FDA Approves Amplatzer PFO Occluder for Recurrent Stroke Prevention

Deborah Brauser

October 28, 2016

The US Food and Drug Administration (FDA) has approved the Amplatzer PFO [patent foramen ovale] Occluder device (St Jude Medical Inc) to reduce the risk for recurrent stroke, the agency announced in a statement released today.

The device will be indicated for patients who had a previous stroke thought to be caused by a PFO.

The occluder "provides a non-surgical method for doctors to close a PFO," Bram Zuckerman, MD, director of the Division of Cardiovascular Devices at the Center for Devices and Radiological Health at the FDA, said in the release.

He pointed out, though, that labeling will emphasize the need for patients to first be carefully evaluated by both a neurologist and a cardiologist to make sure there weren't other causes for the stroke.

The agency notes that approximately 25% to 30% of individuals in the United States have a PFO, often unknowingly because it doesn't usually cause any health problems.

However, the PFO can provide a pathway to the brain for blood clots in certain patients. And "patients with a cryptogenic stroke and a PFO may be at an increased risk of having a second stroke," the FDA notes.

Interestingly, the Amplatzer occluder first became available 10 years ago under a humanitarian device exemption before being withdrawn in 2006. At that point the FDA concluded that the device no longer qualified for that type of approval because the target population had grown to more than 4000 patients.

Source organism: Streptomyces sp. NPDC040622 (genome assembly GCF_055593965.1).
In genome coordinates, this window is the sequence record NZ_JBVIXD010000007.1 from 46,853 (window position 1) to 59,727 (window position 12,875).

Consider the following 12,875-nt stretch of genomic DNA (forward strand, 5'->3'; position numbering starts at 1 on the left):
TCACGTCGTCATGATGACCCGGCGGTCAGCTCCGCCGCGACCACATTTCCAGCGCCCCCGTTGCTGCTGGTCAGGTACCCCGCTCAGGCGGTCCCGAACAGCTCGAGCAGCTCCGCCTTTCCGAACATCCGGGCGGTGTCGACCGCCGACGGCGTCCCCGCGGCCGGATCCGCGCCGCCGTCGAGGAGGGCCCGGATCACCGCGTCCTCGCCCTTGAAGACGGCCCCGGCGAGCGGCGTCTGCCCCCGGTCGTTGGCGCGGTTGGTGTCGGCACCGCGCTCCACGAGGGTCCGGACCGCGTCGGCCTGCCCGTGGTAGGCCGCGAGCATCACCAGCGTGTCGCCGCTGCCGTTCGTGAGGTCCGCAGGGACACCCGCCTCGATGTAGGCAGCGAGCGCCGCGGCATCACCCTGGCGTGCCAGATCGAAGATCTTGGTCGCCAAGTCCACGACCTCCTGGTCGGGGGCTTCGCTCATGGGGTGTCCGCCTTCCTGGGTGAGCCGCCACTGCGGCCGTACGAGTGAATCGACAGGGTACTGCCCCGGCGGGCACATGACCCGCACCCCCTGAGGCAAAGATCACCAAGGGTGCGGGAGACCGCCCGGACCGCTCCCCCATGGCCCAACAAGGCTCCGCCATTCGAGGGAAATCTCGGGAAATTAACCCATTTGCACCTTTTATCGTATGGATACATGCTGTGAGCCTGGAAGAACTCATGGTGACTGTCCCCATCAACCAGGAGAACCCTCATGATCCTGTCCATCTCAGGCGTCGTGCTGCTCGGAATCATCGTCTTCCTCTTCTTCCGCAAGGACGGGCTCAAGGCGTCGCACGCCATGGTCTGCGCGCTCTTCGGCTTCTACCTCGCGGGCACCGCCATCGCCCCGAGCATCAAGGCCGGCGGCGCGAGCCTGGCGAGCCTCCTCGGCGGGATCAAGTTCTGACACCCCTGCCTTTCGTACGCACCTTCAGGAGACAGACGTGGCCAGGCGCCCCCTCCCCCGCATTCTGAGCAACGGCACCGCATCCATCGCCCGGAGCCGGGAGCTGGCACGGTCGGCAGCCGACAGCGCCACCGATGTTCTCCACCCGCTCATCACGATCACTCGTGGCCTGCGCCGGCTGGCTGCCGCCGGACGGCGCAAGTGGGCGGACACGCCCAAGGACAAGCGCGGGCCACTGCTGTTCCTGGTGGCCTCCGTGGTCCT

Based on RESPECT

The FDA based their new approval on results from the randomized RESPECT trial. As reported by heartwire from Medscape, 10-year data were presented at last year's Transcatheter Cardiovascular Therapeutics (TCT) meeting.

The 980-person trial showed that although the rates of stroke were low in both the treatment and control groups, those who underwent PFO closure with the occluder device had a 54% relative risk reduction for recurrent cryptogenic stroke compared with those assigned to medical management/anticoagulants.

At a late-breaking clinical trial session at the TCT meeting, moderator Martin B. Leon, MD, New York-Presbyterian Hospital, Columbia University Medical Center, New York City, said at the time that "most of us believe that there is a core of meaningful therapy here that needs to find its way to regulatory expression."

But in May of this year, an FDA advisory panel gave only a "tepid nod" to the device for cryptogenic stroke. Fifteen of the 16 members voted that it was safe, but only 9 agreed that it was effective. Only 11 members agreed that it had "greater benefits than risks."

Today's approval is "an important step for patients living in fear of recurrent stroke as a result of a PFO, and offers physicians more options to help their patients make decisions that best fit their lives," Mark D. Carlson, MD, chief medical officer at St Jude Medical, said in the company's own release.

RESPECT investigator John D. Carroll, MD, University of Colorado School of Medicine, Aurora, said in the same release that many people in the United States and Canada worked together for many years "to develop the scientific proof" about this device.

The occlusion procedure "takes less than one hour to complete [and] can be performed with conscious sedation," Dr Carroll added.

"This is a well-studied therapy with a strong safety profile," said Jeffrey L. Saver, MD, director of the stroke center at the University of California, Los Angeles, and professor of neurology at David Geffen School of Medicine, is quoted also in the St Jude statement. "Given what we know about the devastating effects of ischemic stroke, the Amplatzer PFO Occluder is a compelling treatment option in preventing another stroke for patients with a history of cryptogenic stroke and a PFO who are otherwise young and healthy."

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